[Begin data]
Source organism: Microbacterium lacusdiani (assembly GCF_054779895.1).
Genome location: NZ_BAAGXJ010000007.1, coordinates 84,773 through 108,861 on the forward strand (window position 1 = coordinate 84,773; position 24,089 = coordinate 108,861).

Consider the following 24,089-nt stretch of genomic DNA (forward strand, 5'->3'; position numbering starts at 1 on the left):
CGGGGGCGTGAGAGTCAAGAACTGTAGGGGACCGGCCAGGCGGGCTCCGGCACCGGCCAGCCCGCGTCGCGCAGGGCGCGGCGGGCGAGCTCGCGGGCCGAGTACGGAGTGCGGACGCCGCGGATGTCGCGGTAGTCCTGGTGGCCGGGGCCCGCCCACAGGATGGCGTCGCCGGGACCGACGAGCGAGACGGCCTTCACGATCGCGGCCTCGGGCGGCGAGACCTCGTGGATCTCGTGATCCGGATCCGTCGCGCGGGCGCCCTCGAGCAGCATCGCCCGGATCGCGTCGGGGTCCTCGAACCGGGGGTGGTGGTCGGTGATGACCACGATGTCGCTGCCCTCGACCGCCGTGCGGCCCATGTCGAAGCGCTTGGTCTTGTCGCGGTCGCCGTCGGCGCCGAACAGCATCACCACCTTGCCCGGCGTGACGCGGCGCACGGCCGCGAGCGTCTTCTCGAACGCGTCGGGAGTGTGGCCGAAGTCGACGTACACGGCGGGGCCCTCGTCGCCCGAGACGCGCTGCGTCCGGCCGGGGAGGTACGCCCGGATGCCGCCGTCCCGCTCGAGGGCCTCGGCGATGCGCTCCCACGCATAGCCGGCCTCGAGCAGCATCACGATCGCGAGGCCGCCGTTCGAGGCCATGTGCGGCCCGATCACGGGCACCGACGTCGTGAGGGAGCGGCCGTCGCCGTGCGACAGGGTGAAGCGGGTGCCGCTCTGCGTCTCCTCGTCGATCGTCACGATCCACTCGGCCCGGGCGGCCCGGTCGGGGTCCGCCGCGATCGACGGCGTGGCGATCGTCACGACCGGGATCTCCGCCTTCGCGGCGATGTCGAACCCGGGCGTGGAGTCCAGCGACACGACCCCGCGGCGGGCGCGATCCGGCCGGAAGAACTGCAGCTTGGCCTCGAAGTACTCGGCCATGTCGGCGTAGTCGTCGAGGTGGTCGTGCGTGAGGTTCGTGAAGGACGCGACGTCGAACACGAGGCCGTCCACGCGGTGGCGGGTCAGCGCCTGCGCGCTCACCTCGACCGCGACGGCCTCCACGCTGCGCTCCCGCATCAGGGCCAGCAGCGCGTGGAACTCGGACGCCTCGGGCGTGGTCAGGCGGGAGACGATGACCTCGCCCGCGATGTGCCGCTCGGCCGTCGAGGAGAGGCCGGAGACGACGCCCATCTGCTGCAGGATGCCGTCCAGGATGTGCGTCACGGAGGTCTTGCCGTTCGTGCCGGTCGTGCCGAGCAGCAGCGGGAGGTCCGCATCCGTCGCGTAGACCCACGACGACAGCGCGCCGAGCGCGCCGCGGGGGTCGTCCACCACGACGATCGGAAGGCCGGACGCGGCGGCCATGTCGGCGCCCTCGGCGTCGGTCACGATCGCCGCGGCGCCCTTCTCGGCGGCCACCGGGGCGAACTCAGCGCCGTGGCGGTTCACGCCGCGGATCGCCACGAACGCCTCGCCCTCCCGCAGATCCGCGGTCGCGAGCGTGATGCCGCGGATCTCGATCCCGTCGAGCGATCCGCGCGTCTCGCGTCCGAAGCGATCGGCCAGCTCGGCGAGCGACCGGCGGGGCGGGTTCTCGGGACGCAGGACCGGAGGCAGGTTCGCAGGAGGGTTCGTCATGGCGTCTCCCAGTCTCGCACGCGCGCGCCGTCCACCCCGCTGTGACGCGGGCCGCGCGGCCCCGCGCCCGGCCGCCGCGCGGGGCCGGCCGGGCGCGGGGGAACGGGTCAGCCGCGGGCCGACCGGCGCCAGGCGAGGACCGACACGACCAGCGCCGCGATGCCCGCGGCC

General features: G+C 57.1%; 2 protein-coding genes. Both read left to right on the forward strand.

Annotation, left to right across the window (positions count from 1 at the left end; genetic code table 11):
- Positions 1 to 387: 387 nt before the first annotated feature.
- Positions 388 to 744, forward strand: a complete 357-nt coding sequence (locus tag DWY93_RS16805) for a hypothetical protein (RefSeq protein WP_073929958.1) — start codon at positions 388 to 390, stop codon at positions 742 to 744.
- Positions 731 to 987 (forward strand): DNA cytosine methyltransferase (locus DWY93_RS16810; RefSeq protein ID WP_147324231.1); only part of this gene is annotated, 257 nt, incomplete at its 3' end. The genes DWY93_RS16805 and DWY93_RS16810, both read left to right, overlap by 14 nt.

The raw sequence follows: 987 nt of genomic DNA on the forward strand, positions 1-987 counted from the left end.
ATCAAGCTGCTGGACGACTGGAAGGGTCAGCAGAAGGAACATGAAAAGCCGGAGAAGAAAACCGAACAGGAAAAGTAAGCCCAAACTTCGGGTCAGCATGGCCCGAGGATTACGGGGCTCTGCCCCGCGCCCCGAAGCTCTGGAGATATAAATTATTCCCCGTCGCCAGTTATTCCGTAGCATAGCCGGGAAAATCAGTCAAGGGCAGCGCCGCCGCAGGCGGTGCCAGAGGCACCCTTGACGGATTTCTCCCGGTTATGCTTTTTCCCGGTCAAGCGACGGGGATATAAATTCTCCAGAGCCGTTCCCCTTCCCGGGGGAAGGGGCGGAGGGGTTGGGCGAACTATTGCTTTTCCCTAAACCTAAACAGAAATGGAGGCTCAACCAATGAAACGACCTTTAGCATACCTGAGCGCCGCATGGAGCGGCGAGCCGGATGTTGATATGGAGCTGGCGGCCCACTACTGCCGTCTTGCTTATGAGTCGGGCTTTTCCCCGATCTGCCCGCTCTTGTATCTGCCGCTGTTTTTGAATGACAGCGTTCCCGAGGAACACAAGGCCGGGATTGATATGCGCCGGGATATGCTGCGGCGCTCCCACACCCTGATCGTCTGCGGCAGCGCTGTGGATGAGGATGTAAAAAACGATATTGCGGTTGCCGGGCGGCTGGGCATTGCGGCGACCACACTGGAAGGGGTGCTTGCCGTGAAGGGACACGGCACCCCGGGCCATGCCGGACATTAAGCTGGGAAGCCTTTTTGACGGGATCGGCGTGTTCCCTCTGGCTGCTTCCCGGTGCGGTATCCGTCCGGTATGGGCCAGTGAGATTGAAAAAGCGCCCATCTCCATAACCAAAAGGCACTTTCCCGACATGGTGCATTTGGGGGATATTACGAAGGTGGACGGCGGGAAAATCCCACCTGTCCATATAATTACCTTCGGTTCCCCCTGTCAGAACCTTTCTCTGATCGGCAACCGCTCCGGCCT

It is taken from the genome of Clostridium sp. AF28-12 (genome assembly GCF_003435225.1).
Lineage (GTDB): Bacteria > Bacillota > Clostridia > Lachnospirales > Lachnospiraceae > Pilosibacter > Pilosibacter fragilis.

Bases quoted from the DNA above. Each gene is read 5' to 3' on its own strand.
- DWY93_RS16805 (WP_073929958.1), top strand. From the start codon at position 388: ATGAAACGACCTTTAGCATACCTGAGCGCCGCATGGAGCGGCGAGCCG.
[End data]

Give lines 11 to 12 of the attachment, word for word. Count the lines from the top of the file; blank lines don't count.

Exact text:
ATCAAGCTGCTGGACGACTGGAAGGGTCAGCAGAAGGAACATGAAAAGCCGGAGAAGAAAACCGAACAGGAAAAGTAAGCCCAAACTTCGGGTCAGCATGGCCCGAGGATTACGGGGCTCTGCCCCGCGCCCCGAAGCTCTGGAGATATAAATTATTCCCCGTCGCCAGTTATTCCGTAGCATAGCCGGGAAAATCAGTCAAGGGCAGCGCCGCCGCAGGCGGTGCCAGAGGCACCCTTGACGGATTTCTCCCGGTTATGCTTTTTCCCGGTCAAGCGACGGGGATATAAATTCTCCAGAGCCGTTCCCCTTCCCGGGGGAAGGGGCGGAGGGGTTGGGCGAACTATTGCTTTTCCCTAAACCTAAACAGAAATGGAGGCTCAACCAATGAAACGACCTTTAGCATACCTGAGCGCCGCATGGAGCGGCGAGCCGGATGTTGATATGGAGCTGGCGGCCCACTACTGCCGTCTTGCTTATGAGTCGGGCTTTTCCCCGATCTGCCCGCTCTTGTATCTGCCGCTGTTTTTGAATGACAGCGTTCCCGAGGAACACAAGGCCGGGATTGATATGCGCCGGGATATGCTGCGGCGCTCCCACACCCTGATCGTCTGCGGCAGCGCTGTGGATGAGGATGTAAAAAACGATATTGCGGTTGCCGGGCGGCTGGGCATTGCGGCGACCACACTGGAAGGGGTGCTTGCCGTGAAGGGACACGGCACCCCGGGCCATGCCGGACATTAAGCTGGGAAGCCTTTTTGACGGGATCGGCGTGTTCCCTCTGGCTGCTTCCCGGTGCGGTATCCGTCCGGTATGGGCCAGTGAGATTGAAAAAGCGCCCATCTCCATAACCAAAAGGCACTTTCCCGACATGGTGCATTTGGGGGATATTACGAAGGTGGACGGCGGGAAAATCCCACCTGTCCATATAATTACCTTCGGTTCCCCCTGTCAGAACCTTTCTCTGATCGGCAACCGCTCCGGCCT

It is taken from the genome of Clostridium sp. AF28-12 (genome assembly GCF_003435225.1).